January 25, 2007

Cambridge NAACP Honors Rev Attles

Rev Dr Martin Luther King Jr.
Memorial Breakfast Celebration

Theme: "Equity Matters"

Keynote Speaker:

The Honorable Joyce London Alexander
U.S. Magistrate Judge

Saturday Feb 3 2007
9:00 am

Hyatt Hotel
575 Memorial Drive
Cambridge Ma

Tickets: $60 (includes membership)

2007 Honorees

  • Lenora Jennings
  • Rev Dr Howard McLendon
  • Rev Dr Leroy Attles
  • Rev Virginia Ward
  • Kamau Karanja MD
Presented by
The Cambridge NAACP

For infomation & tickets, please contact: Sis Zelma Evelyn (617-876-2425) or Sis Charlotte Nelson (617-445-7382). Tickets can be purchased after the 8:15 and 10:45 services on Sunday Jan 28 2007.

January 3, 2007

"God has been leading him right from the beginning" - Sister Henrietta Attles

“My goal is that they will be encouraged and knit together by strong ties of love.” Rev. Dr. Leroy Attles, and his wife, Mrs. Henrietta Attles are the personification of these words from Colossians 2:2

I sat down with the pastor and his wife to discuss his ministry here at St Paul. He graciously let her do most of the talking.

He is a special man, says Mrs. Attles of the Pastor. “God has been leading him right from the beginning.”
Pastor’s leadership abilities and his training encouraged him to run for the highest position of the church, striving for excellence in every category. That is what he was trying to offer to the church. He found what his purpose was. Over the 30 years Rev. Attles has been here, his purpose was to provide the legacy of holiness for the young pastors that came under his leadership. And God has been revealing that to us more so this year than at any other time in his ministry, according to Mrs. Attles.

He has been invited to go and speak at different churches for special occasions. Which he would not have taken the opportunity to do. What he has found is that his children in ministry are outstanding leaders. Mrs. Attles confirmed that no one else in the AME church can boast of having 125 sons and daughters who entered the formal ministry, or people that have experienced him as their pastoral leader at some time in their lives.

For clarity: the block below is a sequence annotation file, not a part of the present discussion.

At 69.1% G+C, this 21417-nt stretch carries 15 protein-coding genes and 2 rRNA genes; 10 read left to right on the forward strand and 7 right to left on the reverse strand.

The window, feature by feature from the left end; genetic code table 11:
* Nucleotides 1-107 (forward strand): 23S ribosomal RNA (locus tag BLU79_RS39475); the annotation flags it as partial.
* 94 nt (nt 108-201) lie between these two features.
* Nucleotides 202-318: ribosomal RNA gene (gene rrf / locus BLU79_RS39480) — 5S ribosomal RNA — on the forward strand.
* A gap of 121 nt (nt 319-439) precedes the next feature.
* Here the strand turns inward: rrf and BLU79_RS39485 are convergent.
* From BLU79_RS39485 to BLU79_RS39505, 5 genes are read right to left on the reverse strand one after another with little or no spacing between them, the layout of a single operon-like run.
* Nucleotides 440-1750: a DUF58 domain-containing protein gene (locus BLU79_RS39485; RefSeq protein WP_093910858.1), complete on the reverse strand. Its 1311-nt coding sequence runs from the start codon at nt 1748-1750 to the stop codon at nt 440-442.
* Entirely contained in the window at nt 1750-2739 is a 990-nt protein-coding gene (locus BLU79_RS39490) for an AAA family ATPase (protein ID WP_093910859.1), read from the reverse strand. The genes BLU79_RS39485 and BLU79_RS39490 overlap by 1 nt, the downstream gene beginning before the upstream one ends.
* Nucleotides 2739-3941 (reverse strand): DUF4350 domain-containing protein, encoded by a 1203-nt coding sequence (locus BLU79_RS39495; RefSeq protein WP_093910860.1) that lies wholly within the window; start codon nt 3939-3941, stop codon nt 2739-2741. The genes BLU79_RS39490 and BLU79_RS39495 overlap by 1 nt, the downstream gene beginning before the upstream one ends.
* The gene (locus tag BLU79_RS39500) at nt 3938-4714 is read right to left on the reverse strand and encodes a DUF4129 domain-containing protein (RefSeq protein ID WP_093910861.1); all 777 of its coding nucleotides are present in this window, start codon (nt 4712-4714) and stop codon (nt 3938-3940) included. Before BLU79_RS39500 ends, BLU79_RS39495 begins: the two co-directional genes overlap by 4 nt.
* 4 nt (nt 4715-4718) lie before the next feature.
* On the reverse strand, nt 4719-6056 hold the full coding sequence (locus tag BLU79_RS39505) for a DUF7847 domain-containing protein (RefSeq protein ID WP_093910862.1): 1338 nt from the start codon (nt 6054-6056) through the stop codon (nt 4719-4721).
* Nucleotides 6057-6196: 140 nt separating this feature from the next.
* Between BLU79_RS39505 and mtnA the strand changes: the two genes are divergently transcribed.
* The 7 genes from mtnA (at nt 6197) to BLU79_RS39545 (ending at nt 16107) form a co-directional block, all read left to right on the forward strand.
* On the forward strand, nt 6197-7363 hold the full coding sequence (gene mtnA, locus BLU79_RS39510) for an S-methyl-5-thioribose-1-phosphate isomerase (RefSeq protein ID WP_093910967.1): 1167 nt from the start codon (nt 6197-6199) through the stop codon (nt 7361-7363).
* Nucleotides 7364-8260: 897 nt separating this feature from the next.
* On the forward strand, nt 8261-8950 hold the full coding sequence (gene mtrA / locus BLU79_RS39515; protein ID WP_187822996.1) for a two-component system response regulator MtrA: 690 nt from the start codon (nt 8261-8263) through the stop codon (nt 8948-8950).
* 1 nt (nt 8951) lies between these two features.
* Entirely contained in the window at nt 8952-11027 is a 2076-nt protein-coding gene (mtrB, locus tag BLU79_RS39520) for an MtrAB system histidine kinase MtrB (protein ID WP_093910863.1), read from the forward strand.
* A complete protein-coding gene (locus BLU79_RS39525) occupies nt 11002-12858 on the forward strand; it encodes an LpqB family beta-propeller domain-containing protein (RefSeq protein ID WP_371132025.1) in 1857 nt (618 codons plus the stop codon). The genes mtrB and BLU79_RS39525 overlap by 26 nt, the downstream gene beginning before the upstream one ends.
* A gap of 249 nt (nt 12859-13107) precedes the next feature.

His purpose, like we’re trying to learn so much about the purpose driven life, and it’s not about me, it’s about what God wanted me to do to add to the Kingdom of Heaven.

Gifts of the Holy Spirit
She stated, I think that years from now, when he’s not so involved in the ‘next program’ or the next ‘oneness conference’, that he will sit back and reflect on his influence in the lives of so many ministers.

Just two weeks ago, we had the opportunity to return to one of his earlier churches for their 125th Anniversary. He had made a promise that he would come.

Q: What church was that?

Bethel AME in Passaic New Jersey. The Pastor there, whose name is Rev Linda Elerby, was not one of his children in the ministry, shared with him that he was the first person she had ever experienced the gifts of the Holy Spirit with. He had no idea.

When he had done a revival for Rev Elerby, he had no idea. Several members of her current church were there and they said that was their first introduction to the gifts of the Holy Spirit. Several people said that. Pastor was sitting there in awe because he had no idea of them receiving the gifts like that.